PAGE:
plant 1 (total 3 seeds: 4% pollination)

num.seeds ::pod.freq

0::16

1::1

2::1

3::0

4::0

plant 2 (total 19 seeds: 26% pollination)

num.seeds::pod.freq

0::12

1::1

2::1

3::0

4::4

plant 3 (total 16 seeds: 22% pollination)

num.seeds::pod.freq

0::9

1::4

2::3

3::2

4::0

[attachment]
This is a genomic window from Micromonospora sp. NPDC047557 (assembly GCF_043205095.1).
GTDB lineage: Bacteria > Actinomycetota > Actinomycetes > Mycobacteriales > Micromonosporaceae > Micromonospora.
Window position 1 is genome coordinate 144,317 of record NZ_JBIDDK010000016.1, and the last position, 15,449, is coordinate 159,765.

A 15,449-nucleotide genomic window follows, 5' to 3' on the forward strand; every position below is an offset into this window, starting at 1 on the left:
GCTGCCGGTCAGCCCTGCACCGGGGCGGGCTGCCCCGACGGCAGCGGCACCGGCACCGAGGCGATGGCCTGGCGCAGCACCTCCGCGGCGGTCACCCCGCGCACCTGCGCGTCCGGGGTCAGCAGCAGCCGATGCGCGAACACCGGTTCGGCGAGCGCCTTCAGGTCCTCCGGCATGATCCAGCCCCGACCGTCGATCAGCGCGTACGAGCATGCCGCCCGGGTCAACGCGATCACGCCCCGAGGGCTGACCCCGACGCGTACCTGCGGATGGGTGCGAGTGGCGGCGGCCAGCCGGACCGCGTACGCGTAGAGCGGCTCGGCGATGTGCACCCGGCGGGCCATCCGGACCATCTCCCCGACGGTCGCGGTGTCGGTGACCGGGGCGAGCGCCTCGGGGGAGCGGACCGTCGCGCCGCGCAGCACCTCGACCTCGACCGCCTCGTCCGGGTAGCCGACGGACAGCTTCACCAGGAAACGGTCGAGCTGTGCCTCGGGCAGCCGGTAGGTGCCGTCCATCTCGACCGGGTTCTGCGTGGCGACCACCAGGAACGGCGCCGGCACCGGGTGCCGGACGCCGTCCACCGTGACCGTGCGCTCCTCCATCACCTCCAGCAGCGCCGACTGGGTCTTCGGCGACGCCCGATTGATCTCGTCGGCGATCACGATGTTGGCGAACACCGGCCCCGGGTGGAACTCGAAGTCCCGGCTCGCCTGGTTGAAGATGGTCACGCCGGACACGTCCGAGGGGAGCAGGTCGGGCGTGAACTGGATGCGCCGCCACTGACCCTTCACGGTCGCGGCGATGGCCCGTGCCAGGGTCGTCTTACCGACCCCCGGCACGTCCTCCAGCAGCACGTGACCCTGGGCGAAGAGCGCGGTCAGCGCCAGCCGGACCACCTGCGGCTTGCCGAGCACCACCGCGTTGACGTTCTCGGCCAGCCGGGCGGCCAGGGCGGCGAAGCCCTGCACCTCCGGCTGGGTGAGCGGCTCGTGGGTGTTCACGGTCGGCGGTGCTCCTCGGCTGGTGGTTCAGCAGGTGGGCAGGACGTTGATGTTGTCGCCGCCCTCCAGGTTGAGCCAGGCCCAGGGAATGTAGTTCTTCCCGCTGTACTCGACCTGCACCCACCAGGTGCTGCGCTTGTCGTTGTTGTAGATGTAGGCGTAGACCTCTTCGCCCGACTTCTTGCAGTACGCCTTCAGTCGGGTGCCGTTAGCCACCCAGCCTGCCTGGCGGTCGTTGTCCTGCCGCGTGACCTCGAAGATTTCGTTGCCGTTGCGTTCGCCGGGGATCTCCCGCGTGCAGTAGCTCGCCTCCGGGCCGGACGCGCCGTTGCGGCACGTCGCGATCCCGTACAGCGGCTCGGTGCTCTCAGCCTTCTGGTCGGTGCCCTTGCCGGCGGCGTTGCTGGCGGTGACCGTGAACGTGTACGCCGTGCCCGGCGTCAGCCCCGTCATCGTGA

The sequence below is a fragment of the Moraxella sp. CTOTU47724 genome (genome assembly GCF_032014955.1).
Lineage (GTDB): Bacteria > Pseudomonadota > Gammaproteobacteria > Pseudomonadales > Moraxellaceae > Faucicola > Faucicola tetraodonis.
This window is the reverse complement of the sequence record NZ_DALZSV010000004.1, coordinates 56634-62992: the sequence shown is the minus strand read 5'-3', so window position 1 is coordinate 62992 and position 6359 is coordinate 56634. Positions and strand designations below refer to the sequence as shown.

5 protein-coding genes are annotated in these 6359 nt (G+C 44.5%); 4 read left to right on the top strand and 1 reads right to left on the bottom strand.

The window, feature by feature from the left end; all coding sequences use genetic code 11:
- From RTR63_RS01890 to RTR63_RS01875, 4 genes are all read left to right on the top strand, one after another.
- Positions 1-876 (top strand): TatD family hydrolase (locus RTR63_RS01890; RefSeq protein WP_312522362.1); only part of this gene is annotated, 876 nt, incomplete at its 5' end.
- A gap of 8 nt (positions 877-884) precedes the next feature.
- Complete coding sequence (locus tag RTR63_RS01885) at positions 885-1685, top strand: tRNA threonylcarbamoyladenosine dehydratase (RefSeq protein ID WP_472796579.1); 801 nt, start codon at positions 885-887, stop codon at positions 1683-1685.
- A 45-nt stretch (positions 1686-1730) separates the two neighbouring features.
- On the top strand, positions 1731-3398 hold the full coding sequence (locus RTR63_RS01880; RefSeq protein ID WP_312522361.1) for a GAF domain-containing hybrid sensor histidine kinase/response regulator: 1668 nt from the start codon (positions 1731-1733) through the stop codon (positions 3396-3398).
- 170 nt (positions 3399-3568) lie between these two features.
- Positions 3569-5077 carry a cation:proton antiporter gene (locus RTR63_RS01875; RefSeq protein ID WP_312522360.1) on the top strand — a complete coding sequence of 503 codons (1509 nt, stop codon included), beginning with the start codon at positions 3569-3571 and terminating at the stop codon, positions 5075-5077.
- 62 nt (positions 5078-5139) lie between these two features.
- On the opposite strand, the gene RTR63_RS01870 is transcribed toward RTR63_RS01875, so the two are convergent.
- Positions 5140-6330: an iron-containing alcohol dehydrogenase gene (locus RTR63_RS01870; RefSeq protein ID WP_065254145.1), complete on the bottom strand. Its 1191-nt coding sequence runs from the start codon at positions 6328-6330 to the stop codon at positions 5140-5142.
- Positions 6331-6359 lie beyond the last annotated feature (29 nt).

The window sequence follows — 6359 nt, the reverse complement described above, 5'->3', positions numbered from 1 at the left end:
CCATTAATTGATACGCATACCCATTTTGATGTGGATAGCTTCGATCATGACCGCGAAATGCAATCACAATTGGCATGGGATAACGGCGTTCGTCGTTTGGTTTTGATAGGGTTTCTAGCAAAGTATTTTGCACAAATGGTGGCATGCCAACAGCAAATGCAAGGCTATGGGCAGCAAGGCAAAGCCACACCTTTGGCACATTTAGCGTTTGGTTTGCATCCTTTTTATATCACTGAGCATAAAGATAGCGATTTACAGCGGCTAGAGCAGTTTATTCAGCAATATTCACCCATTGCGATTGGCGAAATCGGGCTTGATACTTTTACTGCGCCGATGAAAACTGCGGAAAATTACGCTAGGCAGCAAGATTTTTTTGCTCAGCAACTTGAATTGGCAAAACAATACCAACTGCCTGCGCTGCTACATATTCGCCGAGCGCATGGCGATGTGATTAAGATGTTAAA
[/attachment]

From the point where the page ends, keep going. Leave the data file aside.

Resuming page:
In plant #1, only 3 seeds were pollinated in 18 pods, one pod had one seed, and one pod had two seeds. Thinking about a process of adding one seed to the pods at random, the first two seeds each go into their own pod, but for the 3rd seed, there are 6 spots available in pods that already have one seed but 64 spots in the 16 pods with no seeds, so the highest probability of a pod with 2 seeds here is 6/64= 0.094. That’s a bit low, but not really extreme, so I’d say that this plant fits the hypothesis of random pollination across all seeds with a ~4% chance of pollination occurring. But plant 2 looks much more extreme to me, with 4 pods completely pollinated, yet 12 pods with nothing. I’m not quite sure how to calculate the odds of this distribution directly (hence my bootstrap idea) but I’d guess the odds of this distribution occurring at random if each seed has a ~25% chance of pollination are quite low. Plant #3 I really have no idea, I think there are more 0’s and 3’s than one should expect for a random distribution but my gut feeling is that this distribution for this number of seeds is much more likely than the distribution for plant #2, and may not be that unlikely. But obviously I want to know for sure, and across all plants.